Mi Xiang Tikuanyin is among the most popular Chinese oolong teas and for plenty of reasons. Mi Xiang Tikuanyin derives its name from Guanyin, the Goddess of Mercy and there is an interesting story behind it.
A tea grower noticed the deteriorating condition of a temple with an iron statue of the Goddess of Mercy, Guanyin. As he was financially unstable, he decided to pay his tribute to the Goddess by cleaning the place twice a month and burning incense sticks in front of the statue. The tea grower had a dream about the Goddess once day, wherein she told him about a treasure hidden in the temple. She told him to share it with others as well and the tea grower did just that. The treasure was nothing, but a single tea shoot. The leaves of the plant produced a tasty drink that won over anyone who drank it. He sold the drink (naming it after Guanyin) and eventually the village prospered and the temple was repaired too. The rest as they say is history!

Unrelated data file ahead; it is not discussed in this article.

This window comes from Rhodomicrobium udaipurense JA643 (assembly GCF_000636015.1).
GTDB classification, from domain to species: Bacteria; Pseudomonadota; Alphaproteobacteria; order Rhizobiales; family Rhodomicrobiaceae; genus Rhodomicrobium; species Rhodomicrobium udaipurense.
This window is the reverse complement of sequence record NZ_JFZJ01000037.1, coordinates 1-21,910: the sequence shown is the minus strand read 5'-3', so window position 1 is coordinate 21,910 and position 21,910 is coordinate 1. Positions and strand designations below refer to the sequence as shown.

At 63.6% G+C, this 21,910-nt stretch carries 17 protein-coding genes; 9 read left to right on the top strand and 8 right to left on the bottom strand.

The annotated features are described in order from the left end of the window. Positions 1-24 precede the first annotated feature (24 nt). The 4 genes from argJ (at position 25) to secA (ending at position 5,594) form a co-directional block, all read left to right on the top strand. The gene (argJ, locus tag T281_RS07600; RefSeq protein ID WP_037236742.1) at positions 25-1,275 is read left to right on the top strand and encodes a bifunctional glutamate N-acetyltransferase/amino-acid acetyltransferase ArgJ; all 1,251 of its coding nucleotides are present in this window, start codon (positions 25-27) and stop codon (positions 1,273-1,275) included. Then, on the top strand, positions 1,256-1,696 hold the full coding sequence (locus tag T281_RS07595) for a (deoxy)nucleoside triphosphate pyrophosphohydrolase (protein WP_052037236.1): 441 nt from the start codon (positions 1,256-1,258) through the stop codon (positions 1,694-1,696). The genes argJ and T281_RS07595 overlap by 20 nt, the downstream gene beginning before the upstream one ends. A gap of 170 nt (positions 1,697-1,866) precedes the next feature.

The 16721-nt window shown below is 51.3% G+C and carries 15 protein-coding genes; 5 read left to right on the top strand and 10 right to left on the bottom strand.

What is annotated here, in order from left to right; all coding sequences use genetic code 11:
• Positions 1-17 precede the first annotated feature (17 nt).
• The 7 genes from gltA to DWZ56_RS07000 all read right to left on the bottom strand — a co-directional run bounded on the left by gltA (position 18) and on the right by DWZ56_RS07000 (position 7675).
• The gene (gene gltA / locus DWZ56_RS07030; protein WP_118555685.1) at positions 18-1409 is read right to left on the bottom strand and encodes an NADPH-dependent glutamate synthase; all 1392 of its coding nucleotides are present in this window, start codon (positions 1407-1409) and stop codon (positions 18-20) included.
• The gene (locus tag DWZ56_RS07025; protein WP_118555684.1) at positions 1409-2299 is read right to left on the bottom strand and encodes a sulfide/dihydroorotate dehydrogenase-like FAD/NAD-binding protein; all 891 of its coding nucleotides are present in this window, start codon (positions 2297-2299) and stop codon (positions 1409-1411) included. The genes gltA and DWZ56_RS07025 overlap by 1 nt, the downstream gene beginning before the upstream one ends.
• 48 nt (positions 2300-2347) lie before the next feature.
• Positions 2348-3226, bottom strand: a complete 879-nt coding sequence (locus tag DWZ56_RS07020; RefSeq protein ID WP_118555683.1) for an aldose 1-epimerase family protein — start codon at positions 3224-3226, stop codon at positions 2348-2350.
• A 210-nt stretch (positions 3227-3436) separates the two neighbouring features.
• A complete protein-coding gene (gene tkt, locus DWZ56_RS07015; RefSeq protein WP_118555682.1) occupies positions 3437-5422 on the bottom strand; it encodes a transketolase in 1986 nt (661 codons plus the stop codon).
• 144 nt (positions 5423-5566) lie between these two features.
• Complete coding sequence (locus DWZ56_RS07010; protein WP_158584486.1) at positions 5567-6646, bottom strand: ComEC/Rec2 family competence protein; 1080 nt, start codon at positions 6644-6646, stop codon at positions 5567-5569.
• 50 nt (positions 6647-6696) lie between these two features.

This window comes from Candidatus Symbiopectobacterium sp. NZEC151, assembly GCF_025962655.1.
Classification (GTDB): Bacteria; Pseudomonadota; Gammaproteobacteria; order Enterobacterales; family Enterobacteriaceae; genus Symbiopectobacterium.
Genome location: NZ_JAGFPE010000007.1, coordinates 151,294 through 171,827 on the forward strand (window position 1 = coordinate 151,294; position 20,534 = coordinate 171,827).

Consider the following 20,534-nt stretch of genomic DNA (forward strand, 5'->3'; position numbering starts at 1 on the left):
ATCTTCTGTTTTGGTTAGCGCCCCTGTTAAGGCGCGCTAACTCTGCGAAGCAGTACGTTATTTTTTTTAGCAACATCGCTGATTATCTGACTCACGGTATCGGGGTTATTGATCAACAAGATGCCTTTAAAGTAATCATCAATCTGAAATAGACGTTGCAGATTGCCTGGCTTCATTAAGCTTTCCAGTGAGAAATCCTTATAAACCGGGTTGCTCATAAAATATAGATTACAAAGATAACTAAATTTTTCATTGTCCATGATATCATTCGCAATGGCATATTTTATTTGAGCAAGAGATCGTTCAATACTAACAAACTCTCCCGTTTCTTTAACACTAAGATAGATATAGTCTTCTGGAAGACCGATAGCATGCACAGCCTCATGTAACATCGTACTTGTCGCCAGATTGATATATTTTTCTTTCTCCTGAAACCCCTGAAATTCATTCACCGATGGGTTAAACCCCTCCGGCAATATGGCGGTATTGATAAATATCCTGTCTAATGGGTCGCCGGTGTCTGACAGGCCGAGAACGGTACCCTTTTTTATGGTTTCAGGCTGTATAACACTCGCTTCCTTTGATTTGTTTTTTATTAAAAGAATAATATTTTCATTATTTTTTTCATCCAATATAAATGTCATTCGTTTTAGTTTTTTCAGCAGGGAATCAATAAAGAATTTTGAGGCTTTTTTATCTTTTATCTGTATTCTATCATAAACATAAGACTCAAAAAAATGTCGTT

Appearance and taste
The tea leaves have a dark brown color to them, are all curled up and feel thick when touched. However, the tea leaves when infused, make way for an aromatic bright orange drink. The tea has a smooth texture and smells like orchids. It leaves behind a sweet aftertaste similar to honey. However, the highlight of the Mi Xiang Tikuanyin tea is its rich roasted aroma. The is largely grown in the Anxi County in Fujian.
The tea is loaded with vitamins, antioxidants, amino acids and polyphenols, making it a healthy drink. Antioxidants in the tea help stay protected from cancer, while also slowing down the aging process. The amino acids and vitamins in the tea also help prevent hardening of arteries and keep cholesterol level in control.
When brewing the tea in a Chinese Gongfu Way, take about 85 ml and add 7.5 grams of tea in it. Steep the tea seven times starting with a period of 10 seconds, going all the way to 70 seconds. The tea should be brewed at 100 degrees Celsius. The use of Gaiwan is recommended for this method of brewing the tea.